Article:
<a href="http://youngpetro.org/2013/03/06/how-is-it-possible-to-produce-oil-from-sand/"><b>How is it possible to produce oil from sand?</b></a> <a href="http://youngpetro.org/2011/10/09/people-engineers-and-spe-members/"><b>People, Engineers and SPE Members</b></a> <a href="http://youngpetro.org/2012/12/19/if-i-were-a-prime-minister/"><b>If I Were a Prime Minister…</b></a> <a href="http://youngpetro.org/2012/12/26/polish-shales-delayed/"><b>Polish shales delayed?</b></a> <a href="http://youngpetro.org/2013/01/11/russia-continues-the-policy-of-states-companies-monopoly/"><b>Russia continues the policy of state companies’ monopoly</b></a>

Life of the oil field

Life of the oil field

Today, I am going to describe a life of the oil field. Probably the topic is obvious and well known but the basic knowledge is worth to be repeated. Oil field is a region with a large number of boreholes extracting petroleum. Oil fields typically occupy large areas up to several hundred kilometers in width, so the total utilization of the deposit is possible only thanks to location many boreholes around the area.

Before starting exploitation of the deposit, firstly of course we have to discover it, and make inventory of resources. Promising geological formations are examined by analyzing the propagation of the artificially generated seismic waves in the earth’s crust. Test drilling are performed, and then we can start extraction. At the beginning crude oil is readily available and it is easy to increase production. Later, it is more complicated: we have to pump it, squeeze out of the ground by introducing water and gas into the reservoir – production will be stabilized and then will be decreased.

Advanced mining and drilling techniques allow very efficient exploitation of the deposit of oil. Several decades ago it was normal to extract approximately 20% of the deposit. But today we can exploit even more than 50%. The specific value depends on the type of oil layer, the deposit and other factors like porosity, permeability, etc. Regardless of the type and the efficiency of the mining methods, there remains less and less crude oil in the deposit. In the extracted crude oil is also more water. When the amount of water becomes too large (eg. 99%), we should abandon wellbore. Gradually we will turn off the exploitation of the oil wells. The typical lifetime of an oil field is a several / a few dozen years and depends largely on intensity of exploitation. Deposits which are intensively exploited (particularly with the use of horizontal wells enabling rapid pumping of oil) reach “end” much faster. Also decrease of production of such a deposit is characterized by a rate of over a dozen percent per year, in contrast to several percent per annum for deposits exploited using “classical” methods.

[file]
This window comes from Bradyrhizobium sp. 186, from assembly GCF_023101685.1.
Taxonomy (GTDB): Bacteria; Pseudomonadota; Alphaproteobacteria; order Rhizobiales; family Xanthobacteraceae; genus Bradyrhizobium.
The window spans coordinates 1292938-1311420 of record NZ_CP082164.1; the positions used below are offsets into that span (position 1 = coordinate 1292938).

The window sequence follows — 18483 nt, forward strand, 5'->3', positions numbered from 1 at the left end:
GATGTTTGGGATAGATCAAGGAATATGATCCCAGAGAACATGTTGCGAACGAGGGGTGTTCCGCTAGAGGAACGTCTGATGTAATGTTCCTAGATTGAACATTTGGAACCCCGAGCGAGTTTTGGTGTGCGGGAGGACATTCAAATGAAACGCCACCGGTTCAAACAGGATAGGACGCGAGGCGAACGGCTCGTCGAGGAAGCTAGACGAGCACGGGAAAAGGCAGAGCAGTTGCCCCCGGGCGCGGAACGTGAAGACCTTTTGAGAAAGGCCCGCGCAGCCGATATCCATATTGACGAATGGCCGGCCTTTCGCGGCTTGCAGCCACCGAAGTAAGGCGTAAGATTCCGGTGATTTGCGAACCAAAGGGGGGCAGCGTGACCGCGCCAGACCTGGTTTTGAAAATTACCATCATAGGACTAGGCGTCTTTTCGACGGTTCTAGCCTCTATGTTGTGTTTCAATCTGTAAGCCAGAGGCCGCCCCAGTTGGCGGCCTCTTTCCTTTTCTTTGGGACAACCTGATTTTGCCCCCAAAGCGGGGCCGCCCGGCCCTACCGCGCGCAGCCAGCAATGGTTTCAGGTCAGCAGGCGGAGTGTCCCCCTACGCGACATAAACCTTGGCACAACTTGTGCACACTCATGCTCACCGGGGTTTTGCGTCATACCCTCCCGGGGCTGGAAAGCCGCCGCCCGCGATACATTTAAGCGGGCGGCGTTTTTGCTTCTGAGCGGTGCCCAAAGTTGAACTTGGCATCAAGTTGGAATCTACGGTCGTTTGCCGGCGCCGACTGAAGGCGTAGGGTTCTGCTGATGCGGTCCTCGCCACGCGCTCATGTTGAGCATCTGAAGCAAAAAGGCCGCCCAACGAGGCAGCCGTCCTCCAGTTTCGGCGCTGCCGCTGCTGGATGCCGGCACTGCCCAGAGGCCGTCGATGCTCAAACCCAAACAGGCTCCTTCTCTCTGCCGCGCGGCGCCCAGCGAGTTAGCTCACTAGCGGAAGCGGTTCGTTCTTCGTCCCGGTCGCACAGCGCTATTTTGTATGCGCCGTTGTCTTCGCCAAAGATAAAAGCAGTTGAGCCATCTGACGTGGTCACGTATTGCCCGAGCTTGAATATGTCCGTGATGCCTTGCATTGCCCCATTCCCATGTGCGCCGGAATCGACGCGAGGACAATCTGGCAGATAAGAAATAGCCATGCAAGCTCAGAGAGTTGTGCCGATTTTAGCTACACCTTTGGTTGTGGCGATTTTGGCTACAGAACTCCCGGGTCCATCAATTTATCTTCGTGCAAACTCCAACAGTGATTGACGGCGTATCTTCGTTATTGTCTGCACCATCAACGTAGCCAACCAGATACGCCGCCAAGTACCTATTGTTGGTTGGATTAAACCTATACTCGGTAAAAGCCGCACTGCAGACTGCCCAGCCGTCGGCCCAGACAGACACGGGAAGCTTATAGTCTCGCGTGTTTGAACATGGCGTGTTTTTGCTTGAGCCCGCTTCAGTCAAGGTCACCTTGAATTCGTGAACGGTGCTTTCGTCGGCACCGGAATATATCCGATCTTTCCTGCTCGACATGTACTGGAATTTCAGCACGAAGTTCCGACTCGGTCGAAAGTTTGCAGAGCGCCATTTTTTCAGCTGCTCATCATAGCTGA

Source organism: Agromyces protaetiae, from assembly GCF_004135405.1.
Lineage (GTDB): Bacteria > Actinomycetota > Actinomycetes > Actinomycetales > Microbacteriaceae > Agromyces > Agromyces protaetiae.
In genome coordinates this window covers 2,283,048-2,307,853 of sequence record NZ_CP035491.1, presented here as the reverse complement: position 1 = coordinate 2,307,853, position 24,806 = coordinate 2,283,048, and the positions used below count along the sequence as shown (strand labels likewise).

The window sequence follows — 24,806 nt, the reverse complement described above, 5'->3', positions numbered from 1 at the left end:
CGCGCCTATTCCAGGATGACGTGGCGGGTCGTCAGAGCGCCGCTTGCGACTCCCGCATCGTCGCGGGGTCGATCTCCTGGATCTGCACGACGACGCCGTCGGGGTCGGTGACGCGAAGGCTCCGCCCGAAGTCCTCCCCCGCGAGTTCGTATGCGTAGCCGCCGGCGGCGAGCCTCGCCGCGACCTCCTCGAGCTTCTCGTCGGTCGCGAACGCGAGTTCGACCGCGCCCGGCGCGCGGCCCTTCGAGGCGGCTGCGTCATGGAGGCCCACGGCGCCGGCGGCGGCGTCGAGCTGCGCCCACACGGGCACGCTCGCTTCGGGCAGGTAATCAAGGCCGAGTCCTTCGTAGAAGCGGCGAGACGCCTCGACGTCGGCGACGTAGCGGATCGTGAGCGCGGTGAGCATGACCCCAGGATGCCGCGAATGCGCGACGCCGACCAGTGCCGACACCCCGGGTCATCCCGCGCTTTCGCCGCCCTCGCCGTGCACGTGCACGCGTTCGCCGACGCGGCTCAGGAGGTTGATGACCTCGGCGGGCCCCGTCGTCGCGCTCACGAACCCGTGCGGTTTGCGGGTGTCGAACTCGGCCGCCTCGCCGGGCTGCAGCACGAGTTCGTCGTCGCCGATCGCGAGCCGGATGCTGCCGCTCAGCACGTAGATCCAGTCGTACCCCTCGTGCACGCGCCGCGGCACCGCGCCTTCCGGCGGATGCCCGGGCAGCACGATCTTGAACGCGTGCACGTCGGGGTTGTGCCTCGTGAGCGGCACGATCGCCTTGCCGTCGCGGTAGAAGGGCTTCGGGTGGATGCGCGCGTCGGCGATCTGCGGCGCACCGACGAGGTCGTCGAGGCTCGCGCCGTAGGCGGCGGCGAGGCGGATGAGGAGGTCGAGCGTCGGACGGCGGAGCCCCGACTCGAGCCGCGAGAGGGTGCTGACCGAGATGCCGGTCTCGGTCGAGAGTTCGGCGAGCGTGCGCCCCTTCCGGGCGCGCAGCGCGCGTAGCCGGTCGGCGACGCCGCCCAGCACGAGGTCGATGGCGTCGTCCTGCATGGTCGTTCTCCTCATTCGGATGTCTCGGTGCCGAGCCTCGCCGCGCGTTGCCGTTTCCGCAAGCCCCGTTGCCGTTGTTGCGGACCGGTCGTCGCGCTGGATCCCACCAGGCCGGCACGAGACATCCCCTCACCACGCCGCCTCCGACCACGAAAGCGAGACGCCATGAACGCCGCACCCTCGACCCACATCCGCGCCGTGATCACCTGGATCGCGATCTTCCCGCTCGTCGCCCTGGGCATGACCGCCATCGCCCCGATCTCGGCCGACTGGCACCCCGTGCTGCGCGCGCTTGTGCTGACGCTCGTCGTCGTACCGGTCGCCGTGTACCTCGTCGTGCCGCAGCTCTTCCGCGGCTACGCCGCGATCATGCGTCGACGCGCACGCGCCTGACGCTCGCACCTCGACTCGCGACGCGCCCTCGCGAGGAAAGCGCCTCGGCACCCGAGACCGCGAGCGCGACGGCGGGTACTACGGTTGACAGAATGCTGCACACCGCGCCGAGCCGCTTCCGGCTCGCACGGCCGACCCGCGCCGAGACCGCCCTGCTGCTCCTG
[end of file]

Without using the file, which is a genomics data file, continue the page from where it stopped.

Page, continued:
The world is full of old, abandoned oil sites. Once there were lively places, giving employment to thousands of people, providing energy throughout the countries. Today – there are only abandoned, decaying remains of old wells, pumps and destroyed infrastructure.

And what’s more? Any questions? I urge you to search on!


Sources: anz.theoildrum.com, oilfield.com

Energy future of Europe: still no change

Energy future of Europe: still no change

On the European gas market we should not expect drastic changes: the share of natural gas from Russia will remain significant, and its price will be competitive. Not until after 2030 the price will slightly decrease, but Russia will compensate that itself by an increase in the supply of LNG to Europe.

These are the main conclusions from comprehensive report about European gas market drawn by the Washington Brookings Institution. Report predicts that even in the case of absence of gas transit through Ukraine, or if European Commission will prohibit the construction of South Stream pipeline from Russia to Italy, it wouldn’t have significant effects on the origin of natural gas in Europe. The conclusion is that regardless of the different hypothetical scenarios, Europe will still need Russian gas.

The authors assume that the demand for gas in Europe will start to grow from 2015, but will return to the pre-crisis level (2008) in 2040. They also estimate that domestic gas production in Europe will fall to 208 billion cubic meters in 2020, and then will decrease slightly to 199 billion cubic meters in 2040, even assuming that the production of shale gas in 2040 will be about 20 billion cubic meters. The authors based their calculations on the assumption that 80% of shale gas production will take place in the UK and Poland, which is “very optimistic assumption”.